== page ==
How Super Smash Bros. Melee Introduced Fire Emblem to Western Audiences

Fire Emblem's popularity continues to grow, and it's all thanks to two guest characters in the GameCube iteration of Super Smash Bros.


Old Newcomer

On January 18, Nintendo devoted an entire Direct livestream to its Fire Emblem tactical-RPG franchise. Clocking in nearly an hour, the Direct hit fans with a veritable blast of announcements for games set to invade numerous platforms—Fire Emblem Heroes for mobile devices, a remake of Fire Emblem Gaiden for 3DS, the action-heavy Fire Emblem Warriors for Switch and 3DS, and a full-fledged sequel on Switch sometime in 2018.

Demand for Fire Emblem is at an all-time high, making it one of Nintendo's most in-demand franchises. It wasn't always so fashionable in the United States. As a matter of fact, it's likely that the series would only be on the tips of savvy importers' tongues if not for the success of Super Smash Bros. Melee.


Although Fire Emblem games are developed by Intelligent Systems Co., Ltd., Nintendo has been a partner in their creation since their beginning.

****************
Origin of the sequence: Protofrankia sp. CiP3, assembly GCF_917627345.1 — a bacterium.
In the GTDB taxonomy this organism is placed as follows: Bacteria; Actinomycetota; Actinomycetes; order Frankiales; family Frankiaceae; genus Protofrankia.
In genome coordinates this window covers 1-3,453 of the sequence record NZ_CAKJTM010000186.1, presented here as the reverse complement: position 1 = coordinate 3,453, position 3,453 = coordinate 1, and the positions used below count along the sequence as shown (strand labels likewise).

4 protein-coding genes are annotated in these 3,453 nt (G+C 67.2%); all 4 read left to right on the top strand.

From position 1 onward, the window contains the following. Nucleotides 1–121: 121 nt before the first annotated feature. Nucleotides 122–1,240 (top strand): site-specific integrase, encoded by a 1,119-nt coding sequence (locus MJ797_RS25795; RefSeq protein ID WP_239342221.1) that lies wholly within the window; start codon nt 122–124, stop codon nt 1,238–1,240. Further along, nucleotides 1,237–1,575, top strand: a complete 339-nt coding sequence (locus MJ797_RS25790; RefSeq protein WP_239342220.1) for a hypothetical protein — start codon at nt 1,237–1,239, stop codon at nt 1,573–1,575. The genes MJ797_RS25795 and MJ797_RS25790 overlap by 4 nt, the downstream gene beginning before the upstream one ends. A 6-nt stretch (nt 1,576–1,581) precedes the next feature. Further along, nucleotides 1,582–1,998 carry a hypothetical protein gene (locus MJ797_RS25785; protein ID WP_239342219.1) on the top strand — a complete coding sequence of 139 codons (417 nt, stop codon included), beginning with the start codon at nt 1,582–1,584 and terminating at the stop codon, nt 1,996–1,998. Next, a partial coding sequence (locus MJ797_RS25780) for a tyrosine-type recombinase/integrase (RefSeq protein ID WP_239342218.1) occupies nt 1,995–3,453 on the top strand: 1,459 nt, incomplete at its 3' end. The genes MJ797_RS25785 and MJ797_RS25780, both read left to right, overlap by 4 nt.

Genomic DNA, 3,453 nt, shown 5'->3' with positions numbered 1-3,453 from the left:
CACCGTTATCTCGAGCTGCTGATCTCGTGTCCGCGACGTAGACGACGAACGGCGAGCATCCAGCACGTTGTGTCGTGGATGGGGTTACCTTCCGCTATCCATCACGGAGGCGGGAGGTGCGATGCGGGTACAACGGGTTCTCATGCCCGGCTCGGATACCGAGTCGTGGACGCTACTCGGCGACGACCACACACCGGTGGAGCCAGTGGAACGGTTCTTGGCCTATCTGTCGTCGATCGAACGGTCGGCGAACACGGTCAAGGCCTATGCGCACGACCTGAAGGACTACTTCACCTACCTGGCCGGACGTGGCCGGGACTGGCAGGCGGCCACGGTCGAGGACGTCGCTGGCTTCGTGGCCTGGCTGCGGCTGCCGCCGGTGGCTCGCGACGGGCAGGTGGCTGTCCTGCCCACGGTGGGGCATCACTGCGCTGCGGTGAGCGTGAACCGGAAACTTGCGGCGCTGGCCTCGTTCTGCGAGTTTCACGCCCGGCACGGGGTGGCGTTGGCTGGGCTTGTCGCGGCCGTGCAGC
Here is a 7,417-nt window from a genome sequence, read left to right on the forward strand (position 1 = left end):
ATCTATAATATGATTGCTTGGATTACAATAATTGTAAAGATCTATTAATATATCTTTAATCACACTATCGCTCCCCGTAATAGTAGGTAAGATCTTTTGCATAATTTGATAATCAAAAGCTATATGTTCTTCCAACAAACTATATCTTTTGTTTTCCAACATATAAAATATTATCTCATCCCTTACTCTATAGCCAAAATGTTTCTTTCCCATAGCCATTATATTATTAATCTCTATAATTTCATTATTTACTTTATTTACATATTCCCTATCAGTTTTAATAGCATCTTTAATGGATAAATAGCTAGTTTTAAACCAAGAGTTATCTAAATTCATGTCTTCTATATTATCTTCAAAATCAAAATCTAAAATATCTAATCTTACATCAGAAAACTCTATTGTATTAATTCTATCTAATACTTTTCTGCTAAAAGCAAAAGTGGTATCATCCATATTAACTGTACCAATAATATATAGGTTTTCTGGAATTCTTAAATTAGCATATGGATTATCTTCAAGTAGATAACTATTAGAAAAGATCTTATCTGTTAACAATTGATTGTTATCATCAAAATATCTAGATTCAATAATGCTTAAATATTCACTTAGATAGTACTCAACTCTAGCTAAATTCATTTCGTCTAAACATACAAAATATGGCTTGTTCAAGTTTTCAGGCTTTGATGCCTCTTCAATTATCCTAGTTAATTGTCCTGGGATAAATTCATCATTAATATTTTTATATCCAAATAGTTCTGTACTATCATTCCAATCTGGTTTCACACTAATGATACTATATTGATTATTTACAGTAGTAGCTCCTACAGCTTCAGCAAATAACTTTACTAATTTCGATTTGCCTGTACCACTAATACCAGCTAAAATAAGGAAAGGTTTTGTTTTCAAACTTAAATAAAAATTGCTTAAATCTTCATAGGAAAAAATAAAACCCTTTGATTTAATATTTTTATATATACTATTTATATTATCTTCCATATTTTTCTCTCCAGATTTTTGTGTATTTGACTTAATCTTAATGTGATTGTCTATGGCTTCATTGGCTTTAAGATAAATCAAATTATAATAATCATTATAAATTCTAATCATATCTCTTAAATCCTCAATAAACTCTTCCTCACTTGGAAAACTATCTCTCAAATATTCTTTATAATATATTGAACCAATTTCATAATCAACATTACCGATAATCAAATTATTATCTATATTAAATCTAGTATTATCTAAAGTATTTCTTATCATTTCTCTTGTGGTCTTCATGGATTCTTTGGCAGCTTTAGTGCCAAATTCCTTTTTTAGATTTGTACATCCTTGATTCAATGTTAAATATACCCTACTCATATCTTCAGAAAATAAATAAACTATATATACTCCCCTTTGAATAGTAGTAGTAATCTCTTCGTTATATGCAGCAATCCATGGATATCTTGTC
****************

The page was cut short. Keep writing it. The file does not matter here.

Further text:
Intelligent Systems was founded by Tohru Narihiro in December 1986. The fledgling studio caught its big break when Nintendo contracted Narihiro to port software developed for the ill-fated Famicom Disk System to ROM cartridges, the company's storage medium of choice for its NES console outside of Japan. Impressed by Narihiro's technical skills, Nintendo outfitted the studio with engineering tools to assist in coding games designed by Nintendo's Research & Development 1 division. Most famously, R&D1 and Intelligent Systems co-developed Metroid for Famicom and NES.

As the budding partnership flowered, Nintendo agreed to produce and publish games made by Intelligent Systems. Narihiro's first game, co-developed with R&D1, was Famicom Wars, a turn-based strategy game in which players control opposing red and blue armies. Players are given funds to build factories and crank out units. Some units are suited to land-based combat, while others take to the skies or attack by sea.

Narihiro's next game was Fire Emblem: Shadow Dragon and the Blade of Light. With Narihiro writing code, writer and designer Shouzou Kaga aspired to merge Famicom Wars' tactics-heavy gameplay with captivating stories and RPG mechanics like those found in Square's Final Fantasy and Enix's Dragon Quest—a creative fusion that earned the designation "tactical RPG."